End of Watch – Part 2

article-idaho-0505Pictured above:

Sgt. Greg Moore – Couer d’Alene Police

End of Watch 5/6/15 – Gunfire

I’m going to make a point of being better about posting felonious officer deaths through this blog.  I’ve internally debated doing so for sometime but refrained simply because Line of Duty based deaths minimize the stats regarding danger to a much smaller number than adequately represents police work.

The FBI’s data on police injury, specifically it’s LEOKA (Law Enforcement Officers Killed & Assaulted) data, was last updated through 2013.  There is a lot of focus on the Felonious Death stat of 29 officers for that year.  There is no focus on assault stats showing that in 2013, 49,851 police officers were assaulted.  There is no focus on the Assault w/ Injury stat showing that in 2013, 14,565 were injured as a result of an assault.  2,226 officers were injured by an individual with a firearm.

The reason for such a high rate of assault but a correspondingly low death rate from a firearm injury while on duty is the result of a number of things not necessarily available to the public:

  • -Training
  • -Bullet Proof Vests
  • -Frequently Better Weapons/Maintenance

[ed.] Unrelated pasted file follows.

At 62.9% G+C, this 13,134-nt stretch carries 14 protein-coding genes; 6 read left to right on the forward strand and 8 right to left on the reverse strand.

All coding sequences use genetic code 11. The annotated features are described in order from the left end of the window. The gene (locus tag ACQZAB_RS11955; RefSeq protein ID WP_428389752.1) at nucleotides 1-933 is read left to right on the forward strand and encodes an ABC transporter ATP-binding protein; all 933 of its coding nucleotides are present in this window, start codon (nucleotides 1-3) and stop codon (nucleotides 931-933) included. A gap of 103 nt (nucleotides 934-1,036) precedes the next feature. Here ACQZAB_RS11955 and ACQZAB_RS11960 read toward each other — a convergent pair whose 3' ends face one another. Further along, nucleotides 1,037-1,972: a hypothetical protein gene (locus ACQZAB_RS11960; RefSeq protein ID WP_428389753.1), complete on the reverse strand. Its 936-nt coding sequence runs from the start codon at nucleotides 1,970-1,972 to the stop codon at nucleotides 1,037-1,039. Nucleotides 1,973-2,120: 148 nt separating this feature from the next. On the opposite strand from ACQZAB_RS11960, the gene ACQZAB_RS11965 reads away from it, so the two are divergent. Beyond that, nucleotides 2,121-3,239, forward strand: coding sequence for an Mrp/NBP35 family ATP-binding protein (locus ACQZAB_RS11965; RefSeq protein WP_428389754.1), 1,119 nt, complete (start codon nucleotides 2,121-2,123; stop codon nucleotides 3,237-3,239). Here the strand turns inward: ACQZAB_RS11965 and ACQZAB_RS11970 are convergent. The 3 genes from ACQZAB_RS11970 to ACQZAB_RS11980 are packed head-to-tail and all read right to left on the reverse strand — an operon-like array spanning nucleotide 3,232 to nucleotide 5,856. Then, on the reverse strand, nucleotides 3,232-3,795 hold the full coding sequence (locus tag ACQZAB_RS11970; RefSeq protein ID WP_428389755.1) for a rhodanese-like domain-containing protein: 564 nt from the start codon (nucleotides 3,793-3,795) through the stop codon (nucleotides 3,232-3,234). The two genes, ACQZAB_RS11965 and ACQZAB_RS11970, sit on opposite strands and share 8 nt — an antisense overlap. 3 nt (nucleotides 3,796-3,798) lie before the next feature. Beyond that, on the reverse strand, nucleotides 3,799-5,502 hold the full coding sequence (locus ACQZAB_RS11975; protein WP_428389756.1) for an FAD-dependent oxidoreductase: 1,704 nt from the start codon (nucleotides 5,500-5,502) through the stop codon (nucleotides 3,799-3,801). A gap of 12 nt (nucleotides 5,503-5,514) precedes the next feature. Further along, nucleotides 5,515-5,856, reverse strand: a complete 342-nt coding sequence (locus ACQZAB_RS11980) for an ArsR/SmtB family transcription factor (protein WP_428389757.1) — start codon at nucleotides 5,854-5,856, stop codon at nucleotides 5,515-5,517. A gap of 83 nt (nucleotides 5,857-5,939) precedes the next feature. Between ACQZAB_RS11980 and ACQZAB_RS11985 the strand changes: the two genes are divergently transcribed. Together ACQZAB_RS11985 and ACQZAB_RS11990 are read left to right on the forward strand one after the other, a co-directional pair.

• -Backup at the touch of a radio
  • -Transport to the hospital as soon as backup arrives.  In the St. Louis region, large stretches of highway have been known to be shutdown so that officers can be directly transported to the hospital without waiting for an ambulance.  This occurred as recently as November when two FBI agents were shot in Hanley Hills during a shootout that no one ever talked about afterward.



Moving forward, feel free to send me emails and comment on earlier entries as these events occur so that I can make sure word gets out, particularly if the family has an online fund set up.



9 thoughts on “End of Watch – Part 2

    • Unless the family has some type of fund set up, I’m going to try to limit this to those murdered in felonious incidents from here on out. That’s not to diminish in anyway the sacrifices made before now.


    • I’m not debating the merit here since clearly this case is deserving. I just want to keep this current. Ofc. Pierson passed last year and the posted fundraiser closed last December.


  1. So if the number of officers is roughly 765,000, then six and half percent of cops were assaulted in a year, and nearly two percent injured thereby. If that’s typical, that adds up to a fair percentage of the police force over the years. Ouch.

    Plus I would guess that the odds are likely not spread evenly. Just as the national murder rate can be 4.7 per 100,000, while the rate in Flint is 62(!) per 100,000, cops in a town of rich, elderly people aren’t dealing with the risk of getting shot that a guy in the worst neighborhoods of Baltimore area is. Cops in some neighborhoods are going to be in more danger, and they’re going to be more aware of that danger.